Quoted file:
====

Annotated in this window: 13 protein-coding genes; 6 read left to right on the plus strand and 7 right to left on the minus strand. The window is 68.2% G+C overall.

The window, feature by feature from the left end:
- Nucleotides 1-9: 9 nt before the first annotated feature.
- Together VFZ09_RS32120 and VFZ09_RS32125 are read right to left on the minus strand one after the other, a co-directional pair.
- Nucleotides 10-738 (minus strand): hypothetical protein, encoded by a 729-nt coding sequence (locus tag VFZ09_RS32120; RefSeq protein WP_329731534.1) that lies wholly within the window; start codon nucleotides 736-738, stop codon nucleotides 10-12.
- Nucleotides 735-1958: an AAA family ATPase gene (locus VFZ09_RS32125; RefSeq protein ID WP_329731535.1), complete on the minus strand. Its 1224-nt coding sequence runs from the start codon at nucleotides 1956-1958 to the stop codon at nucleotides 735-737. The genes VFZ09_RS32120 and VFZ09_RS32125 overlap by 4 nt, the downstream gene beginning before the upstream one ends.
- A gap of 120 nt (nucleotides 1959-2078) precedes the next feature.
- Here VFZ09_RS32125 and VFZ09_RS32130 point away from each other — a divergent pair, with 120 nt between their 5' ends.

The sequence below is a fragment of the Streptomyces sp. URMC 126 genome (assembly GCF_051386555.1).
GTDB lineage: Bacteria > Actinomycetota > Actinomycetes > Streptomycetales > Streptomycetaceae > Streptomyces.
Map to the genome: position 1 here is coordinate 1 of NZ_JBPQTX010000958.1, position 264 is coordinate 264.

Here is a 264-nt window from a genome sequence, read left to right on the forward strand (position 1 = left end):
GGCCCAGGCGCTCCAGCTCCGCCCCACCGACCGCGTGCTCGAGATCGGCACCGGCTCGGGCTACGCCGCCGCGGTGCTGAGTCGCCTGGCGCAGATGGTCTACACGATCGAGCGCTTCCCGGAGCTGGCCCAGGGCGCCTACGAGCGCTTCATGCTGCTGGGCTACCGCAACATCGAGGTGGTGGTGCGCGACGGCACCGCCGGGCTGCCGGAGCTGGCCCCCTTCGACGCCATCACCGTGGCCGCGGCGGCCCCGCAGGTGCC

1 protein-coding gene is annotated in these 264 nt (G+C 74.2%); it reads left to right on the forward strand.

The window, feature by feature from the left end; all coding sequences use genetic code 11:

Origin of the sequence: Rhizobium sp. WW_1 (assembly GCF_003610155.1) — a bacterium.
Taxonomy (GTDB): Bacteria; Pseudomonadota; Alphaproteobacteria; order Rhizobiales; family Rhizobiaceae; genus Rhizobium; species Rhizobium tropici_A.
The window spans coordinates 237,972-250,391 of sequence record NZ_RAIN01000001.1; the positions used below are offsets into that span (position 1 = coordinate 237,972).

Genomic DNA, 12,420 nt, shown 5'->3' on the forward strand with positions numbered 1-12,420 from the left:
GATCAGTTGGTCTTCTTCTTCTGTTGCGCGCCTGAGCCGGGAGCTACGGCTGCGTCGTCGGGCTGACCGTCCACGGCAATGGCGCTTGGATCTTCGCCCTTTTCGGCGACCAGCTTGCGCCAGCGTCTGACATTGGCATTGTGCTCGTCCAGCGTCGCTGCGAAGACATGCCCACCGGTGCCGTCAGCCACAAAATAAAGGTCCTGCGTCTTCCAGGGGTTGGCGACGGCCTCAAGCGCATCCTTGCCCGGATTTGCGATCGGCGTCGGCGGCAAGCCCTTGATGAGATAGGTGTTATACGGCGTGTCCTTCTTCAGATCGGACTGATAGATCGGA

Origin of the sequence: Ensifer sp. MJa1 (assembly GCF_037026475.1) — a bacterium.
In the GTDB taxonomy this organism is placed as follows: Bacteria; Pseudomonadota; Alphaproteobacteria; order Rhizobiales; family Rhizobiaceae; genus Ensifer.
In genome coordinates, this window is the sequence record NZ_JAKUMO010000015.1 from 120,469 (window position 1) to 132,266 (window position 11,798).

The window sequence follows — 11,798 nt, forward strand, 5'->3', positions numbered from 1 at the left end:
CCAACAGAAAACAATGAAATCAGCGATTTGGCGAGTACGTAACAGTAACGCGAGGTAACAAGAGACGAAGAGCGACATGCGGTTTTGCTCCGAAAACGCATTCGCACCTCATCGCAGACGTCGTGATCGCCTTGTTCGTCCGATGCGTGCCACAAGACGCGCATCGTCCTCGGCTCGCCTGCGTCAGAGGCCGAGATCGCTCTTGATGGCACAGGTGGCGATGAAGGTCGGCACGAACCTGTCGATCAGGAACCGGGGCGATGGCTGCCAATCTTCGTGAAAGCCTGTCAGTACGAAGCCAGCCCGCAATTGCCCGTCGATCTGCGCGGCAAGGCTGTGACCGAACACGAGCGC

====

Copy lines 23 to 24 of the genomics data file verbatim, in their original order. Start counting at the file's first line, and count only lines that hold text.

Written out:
In genome coordinates, this window is the sequence record NZ_JAKUMO010000015.1 from 120,469 (window position 1) to 132,266 (window position 11,798).

The window sequence follows — 11,798 nt, forward strand, 5'->3', positions numbered from 1 at the left end: